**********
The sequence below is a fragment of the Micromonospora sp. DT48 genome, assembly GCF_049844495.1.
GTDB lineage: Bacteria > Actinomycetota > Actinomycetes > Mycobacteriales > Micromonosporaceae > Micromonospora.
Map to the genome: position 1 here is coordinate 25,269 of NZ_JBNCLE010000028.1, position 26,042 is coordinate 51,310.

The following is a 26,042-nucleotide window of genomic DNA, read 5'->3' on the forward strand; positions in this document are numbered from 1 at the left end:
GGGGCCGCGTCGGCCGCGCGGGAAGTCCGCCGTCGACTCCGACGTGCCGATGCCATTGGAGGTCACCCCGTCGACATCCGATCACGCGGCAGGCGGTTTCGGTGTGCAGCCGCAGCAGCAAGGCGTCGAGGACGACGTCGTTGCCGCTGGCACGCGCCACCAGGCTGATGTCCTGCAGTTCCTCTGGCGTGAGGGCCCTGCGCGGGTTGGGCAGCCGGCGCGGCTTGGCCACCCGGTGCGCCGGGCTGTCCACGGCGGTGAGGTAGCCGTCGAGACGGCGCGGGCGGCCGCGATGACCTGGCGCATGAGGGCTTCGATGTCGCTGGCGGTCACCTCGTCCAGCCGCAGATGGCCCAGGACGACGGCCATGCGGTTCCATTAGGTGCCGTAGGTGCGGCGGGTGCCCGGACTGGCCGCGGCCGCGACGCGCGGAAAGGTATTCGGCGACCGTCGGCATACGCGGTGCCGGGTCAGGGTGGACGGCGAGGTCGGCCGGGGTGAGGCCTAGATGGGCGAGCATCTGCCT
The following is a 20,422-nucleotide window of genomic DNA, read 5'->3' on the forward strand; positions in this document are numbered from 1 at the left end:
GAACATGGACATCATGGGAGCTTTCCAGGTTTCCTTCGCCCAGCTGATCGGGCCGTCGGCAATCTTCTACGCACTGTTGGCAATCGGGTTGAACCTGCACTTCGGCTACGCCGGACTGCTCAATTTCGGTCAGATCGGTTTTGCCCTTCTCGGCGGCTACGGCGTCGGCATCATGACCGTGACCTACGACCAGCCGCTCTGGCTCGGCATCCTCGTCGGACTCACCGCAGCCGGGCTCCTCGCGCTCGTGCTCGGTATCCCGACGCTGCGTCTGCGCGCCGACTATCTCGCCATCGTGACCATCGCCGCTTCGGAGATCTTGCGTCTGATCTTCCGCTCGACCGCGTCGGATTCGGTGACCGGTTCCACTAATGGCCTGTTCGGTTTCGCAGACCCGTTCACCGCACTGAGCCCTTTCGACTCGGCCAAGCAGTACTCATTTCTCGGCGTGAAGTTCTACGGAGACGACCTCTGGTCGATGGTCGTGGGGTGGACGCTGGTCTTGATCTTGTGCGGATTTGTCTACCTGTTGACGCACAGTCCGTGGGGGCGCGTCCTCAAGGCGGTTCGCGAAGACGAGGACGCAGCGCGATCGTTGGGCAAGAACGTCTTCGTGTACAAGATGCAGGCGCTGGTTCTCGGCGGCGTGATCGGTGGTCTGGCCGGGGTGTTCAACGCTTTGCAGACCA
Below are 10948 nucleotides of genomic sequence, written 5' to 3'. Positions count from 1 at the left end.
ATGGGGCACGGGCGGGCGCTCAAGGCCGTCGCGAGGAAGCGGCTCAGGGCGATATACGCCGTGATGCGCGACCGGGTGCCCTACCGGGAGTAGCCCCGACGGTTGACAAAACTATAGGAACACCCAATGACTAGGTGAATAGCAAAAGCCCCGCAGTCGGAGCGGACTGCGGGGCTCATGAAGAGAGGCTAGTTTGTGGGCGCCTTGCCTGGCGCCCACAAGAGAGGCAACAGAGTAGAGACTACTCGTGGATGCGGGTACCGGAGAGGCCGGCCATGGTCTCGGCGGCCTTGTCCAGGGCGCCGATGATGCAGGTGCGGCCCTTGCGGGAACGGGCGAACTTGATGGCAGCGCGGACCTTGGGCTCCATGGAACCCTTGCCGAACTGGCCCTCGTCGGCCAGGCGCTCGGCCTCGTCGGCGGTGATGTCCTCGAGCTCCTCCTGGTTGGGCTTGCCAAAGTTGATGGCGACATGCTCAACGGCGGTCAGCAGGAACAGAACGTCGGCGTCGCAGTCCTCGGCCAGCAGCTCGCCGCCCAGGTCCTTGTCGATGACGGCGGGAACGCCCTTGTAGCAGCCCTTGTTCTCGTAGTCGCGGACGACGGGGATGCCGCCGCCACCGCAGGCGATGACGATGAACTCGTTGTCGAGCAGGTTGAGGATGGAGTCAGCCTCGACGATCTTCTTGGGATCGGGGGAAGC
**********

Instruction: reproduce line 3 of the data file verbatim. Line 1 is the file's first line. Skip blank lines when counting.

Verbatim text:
Map to the genome: position 1 here is coordinate 25,269 of NZ_JBNCLE010000028.1, position 26,042 is coordinate 51,310.